Drugs 101 educational event designed to help parents learn about drugs, the warning signs and the peer pressures facing students
Paula Cameron’s son was just like many high school students – not a big fan of school, but managed to get by academically. He played sports and was captain of both the ice hockey and lacrosse teams. His friends seemed nice enough, and he didn’t get in trouble.
After graduation, he went away to college for a semester before deciding to come home and get a full-time job. He lived at home with his parents, coming and going as he pleased but respectful of their rules.
It was not until a year and a half ago that Cameron began to suspect something was not right.
Her son lost his job, but found another immediately. Sometimes she would learn he wasn’t where he was supposed to be, but he always had good reasons why. His friends never mentioned anything seemed wrong. It was not until she found money missing from her checking account and his personality began to change that Cameron became concerned.
She worried that maybe she was overreacting, since she works as a care coordinator doing discharge planning at Penn State Hershey’s Children’s Hospital and has a background as a pediatric intensive care nurse. After all, her husband wasn’t seeing what she noticed.
They gave him drug tests. Once, it came back positive for marijuana, but she and her husband did not think that was such a big deal. After all, lots of kids experiment with pot. Still, Cameron felt deep down that something was not right.
And, if something really was wrong, then what?
“He made excuses, and I believed him because he was a good kid,” she said. “Even with all the background I had, I was not aware of what was out there – there were a lot of signs I did not recognize.”
Cameron did not know what to do or where to go for help confirming or disproving her feelings.
“If we hadn’t had a couple of friends who helped us, we probably would have let it go on,” she said. “I was embarrassed and ashamed. I had to learn that I couldn’t blame myself or say I wasn’t a good parent. It is something that happens and is happening more and more – sometimes it is a choice, but there is also a predisposition.”
Eventually, Cameron and her husband kicked their son out of the house and drove him to a friend’s for three days. He called constantly for money because he was going through withdrawal. “I had to stand my ground and not do it,” she recalled. “My husband and I told him we would only meet him to take him to rehab. Finally, he agreed.”
After a month in rehab, her son came home. Three weeks later, he was using heroin again and drinking more than ever. He recognized he had a problem, and told his parents he needed to go back to rehab. When he finished, he went to a halfway house and transitional living in Florida. “We had to get him away from here,” she said. “Now, he’s doing really well.”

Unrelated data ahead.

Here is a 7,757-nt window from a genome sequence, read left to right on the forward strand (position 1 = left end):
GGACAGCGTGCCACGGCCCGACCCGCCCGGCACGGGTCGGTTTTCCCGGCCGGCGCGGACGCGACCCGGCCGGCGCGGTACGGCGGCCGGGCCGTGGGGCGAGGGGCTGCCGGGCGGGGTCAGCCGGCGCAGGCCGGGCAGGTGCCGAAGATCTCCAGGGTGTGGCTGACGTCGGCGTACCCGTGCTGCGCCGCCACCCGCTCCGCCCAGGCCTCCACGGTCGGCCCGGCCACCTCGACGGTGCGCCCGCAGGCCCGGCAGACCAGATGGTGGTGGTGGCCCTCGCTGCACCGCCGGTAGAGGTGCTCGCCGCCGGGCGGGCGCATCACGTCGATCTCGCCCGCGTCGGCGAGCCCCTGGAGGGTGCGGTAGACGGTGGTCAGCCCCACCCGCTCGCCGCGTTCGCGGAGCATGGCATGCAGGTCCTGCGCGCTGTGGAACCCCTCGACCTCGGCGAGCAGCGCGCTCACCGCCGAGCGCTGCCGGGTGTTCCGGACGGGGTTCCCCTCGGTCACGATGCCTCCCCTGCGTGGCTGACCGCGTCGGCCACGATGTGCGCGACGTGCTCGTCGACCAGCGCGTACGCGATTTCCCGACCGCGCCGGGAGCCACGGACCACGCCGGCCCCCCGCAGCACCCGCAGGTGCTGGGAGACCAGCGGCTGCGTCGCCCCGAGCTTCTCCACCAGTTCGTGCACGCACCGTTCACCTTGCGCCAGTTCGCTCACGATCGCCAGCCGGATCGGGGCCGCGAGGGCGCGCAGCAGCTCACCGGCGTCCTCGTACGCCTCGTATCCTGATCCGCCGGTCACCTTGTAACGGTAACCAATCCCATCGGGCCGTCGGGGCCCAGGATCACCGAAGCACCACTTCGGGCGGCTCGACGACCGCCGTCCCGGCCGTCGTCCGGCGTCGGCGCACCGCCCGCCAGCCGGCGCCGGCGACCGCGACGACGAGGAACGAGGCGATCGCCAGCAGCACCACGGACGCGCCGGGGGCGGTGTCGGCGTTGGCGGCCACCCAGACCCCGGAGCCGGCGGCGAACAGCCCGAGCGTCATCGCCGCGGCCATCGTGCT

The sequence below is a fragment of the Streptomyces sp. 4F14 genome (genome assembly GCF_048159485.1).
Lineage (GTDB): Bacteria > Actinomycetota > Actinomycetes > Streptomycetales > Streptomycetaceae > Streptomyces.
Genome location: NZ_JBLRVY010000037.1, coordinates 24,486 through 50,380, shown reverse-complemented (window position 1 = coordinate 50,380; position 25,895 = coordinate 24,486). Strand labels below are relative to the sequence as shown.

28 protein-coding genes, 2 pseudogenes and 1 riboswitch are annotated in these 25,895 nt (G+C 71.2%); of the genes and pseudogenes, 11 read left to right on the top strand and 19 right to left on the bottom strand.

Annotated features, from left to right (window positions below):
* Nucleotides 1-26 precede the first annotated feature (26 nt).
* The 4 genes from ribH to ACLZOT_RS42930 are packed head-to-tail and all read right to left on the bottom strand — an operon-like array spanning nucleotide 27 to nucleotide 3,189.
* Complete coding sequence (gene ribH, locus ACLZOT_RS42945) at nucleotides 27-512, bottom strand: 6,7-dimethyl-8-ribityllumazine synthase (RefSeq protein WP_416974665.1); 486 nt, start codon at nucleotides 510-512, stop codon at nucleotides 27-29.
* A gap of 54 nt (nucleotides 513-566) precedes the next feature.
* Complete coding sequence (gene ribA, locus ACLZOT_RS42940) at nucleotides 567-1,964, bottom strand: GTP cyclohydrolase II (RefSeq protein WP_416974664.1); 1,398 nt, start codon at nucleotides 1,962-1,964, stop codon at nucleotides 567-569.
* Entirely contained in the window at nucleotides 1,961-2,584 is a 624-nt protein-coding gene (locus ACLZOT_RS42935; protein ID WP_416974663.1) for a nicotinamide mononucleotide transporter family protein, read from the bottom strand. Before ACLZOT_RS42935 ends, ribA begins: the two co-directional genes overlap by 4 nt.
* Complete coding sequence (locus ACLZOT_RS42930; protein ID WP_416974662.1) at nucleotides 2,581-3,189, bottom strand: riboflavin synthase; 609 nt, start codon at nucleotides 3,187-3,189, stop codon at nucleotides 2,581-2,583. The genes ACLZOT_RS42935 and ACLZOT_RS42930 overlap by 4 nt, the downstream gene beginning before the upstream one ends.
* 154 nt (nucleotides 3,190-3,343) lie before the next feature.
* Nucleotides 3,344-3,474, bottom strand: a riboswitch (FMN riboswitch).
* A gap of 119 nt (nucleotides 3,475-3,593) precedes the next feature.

Because of her experience, Cameron felt an obligation to share what she has learned with others in the community through an evening of awareness and resources that she is helping to organize together with the Community Resource Committee on campus.
Later this month, representatives from the Susan P. Byrnes Health Center in York will bring their “drug room” to the Children’s Hospital to teach parents about the places and ways children can hide things. They will also talk about signs that might indicate something is awry.
Penn State Hershey employees, as well as members of the local community, are invited to attend the event with their children.
Parents will participate in the “Drugs 101: Parents Need to Know” presentation, which is designed to educate parents about the various forms of drugs and the peer pressures facing students to use them. Those who attend can also learn about synthetic drugs that kids are inhaling as early as elementary school, which can’t always be detected on drug tests. They’ll learn how the addictive personality works, how even the briefest experimentation with drugs can affect the brain and what resources exist in the community to help.
The teens will participate in roundtable discussion and demonstrations designed to share with them the realities of living with addiction. They will spend 10 minutes at each of about a dozen tables learning about everything from rehab options and addicted babies to probation and parole. Participants will get a card stamped at each station and enter the completed cards in a drawing for a door prize.
“There are a so many high schools around here, and probably a lot of our employees have children attending those schools,” Cameron said. “If it even just helps one kid or one family, it’s worth it.”
The event will take place from 6-8 p.m. Wednesday, Sept. 24, in the Children’s Hospital near the Tree house Café and in the second-floor conference room. It is free to attend, but online pre-registration is required.